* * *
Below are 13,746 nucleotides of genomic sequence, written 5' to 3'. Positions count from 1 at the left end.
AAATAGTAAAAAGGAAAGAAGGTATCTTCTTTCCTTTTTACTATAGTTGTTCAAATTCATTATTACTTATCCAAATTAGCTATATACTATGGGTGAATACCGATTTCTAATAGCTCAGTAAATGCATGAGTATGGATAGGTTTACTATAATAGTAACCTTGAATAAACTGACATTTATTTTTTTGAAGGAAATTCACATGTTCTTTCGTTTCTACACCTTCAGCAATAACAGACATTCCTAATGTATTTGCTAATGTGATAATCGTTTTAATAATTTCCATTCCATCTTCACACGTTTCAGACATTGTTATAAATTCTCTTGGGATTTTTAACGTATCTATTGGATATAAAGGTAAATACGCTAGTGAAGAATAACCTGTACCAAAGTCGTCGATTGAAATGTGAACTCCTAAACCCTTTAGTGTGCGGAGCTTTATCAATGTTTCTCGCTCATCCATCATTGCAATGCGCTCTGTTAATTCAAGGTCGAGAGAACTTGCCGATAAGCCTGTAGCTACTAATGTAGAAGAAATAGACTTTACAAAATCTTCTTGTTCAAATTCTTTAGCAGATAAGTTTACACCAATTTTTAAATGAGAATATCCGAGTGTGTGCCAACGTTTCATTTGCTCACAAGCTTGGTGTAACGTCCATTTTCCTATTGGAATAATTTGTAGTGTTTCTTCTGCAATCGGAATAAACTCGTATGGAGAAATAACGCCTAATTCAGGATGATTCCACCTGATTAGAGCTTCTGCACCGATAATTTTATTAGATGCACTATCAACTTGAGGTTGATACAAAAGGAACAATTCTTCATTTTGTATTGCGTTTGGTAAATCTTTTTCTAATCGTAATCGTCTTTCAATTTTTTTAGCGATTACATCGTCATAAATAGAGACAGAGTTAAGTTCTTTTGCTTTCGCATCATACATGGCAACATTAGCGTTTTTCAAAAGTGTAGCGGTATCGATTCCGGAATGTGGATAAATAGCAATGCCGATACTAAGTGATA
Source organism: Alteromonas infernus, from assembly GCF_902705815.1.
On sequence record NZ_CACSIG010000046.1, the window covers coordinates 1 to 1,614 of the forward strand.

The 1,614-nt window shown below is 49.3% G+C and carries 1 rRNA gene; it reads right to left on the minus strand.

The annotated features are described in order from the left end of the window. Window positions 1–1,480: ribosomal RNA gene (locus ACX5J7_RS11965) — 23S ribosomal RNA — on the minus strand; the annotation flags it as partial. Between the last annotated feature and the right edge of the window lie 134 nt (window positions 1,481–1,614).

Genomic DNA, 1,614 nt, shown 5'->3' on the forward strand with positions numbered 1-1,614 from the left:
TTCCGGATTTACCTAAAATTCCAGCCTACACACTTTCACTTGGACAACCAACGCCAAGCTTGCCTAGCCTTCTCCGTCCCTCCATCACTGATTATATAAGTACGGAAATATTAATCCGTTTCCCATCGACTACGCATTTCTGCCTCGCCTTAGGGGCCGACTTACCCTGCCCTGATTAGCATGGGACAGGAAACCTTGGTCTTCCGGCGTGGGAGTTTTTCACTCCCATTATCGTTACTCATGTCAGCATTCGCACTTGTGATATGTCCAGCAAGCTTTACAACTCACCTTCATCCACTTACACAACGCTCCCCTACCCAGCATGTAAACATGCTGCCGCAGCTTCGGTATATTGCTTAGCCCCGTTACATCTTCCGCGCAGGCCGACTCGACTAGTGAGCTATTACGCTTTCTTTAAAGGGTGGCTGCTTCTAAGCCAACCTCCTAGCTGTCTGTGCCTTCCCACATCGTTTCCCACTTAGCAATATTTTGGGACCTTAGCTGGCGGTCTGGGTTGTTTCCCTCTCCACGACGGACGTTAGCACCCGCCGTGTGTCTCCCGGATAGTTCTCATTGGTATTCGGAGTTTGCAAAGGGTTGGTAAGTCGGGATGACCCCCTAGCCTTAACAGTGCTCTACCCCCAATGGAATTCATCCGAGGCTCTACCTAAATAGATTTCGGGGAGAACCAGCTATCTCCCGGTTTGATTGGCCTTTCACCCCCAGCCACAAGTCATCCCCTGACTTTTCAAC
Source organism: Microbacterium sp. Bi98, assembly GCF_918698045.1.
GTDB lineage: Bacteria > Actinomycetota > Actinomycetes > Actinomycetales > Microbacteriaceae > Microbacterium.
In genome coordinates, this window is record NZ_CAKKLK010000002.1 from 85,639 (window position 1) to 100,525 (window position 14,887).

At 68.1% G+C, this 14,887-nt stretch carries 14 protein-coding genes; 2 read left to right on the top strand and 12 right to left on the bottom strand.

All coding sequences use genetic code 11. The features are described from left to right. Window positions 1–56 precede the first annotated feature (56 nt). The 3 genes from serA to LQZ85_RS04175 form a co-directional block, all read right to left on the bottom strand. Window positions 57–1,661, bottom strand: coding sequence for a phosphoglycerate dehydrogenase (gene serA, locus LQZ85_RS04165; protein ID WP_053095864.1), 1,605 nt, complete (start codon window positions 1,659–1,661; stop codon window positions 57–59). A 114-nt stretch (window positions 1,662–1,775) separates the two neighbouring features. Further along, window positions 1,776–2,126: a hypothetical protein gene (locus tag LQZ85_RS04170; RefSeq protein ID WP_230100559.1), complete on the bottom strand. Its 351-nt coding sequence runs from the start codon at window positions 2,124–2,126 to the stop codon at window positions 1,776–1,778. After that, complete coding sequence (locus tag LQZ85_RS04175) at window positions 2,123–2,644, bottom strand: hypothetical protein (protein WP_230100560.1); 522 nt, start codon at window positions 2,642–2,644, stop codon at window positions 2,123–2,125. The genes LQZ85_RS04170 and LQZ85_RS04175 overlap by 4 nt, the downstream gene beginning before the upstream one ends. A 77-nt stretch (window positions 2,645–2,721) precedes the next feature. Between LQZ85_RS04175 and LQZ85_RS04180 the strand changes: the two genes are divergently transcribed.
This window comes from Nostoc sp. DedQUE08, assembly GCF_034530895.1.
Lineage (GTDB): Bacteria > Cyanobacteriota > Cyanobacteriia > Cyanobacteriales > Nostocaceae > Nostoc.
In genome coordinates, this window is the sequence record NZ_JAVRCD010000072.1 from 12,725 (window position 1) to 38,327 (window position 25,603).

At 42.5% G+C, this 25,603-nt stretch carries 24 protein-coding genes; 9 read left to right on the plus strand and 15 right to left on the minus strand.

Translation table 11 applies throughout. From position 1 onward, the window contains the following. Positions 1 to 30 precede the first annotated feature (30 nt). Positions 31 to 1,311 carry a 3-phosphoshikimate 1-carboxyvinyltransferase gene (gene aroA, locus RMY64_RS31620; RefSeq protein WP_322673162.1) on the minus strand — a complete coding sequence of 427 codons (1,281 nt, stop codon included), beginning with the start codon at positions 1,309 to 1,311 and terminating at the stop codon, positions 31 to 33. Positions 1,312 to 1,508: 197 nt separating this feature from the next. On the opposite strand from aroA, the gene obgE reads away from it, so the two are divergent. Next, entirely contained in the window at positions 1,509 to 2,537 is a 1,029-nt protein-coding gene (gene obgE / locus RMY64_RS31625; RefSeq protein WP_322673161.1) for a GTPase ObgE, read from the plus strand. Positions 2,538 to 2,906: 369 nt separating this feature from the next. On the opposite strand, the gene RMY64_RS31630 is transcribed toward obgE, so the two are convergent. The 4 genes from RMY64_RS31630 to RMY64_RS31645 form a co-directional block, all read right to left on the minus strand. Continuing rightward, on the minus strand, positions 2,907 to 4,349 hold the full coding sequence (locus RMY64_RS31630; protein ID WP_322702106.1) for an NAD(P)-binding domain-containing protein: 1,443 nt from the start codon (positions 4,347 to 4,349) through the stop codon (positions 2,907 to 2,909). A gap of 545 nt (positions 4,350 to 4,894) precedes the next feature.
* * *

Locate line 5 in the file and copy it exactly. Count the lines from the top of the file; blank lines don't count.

The 1,614-nt window shown below is 49.3% G+C and carries 1 rRNA gene; it reads right to left on the minus strand.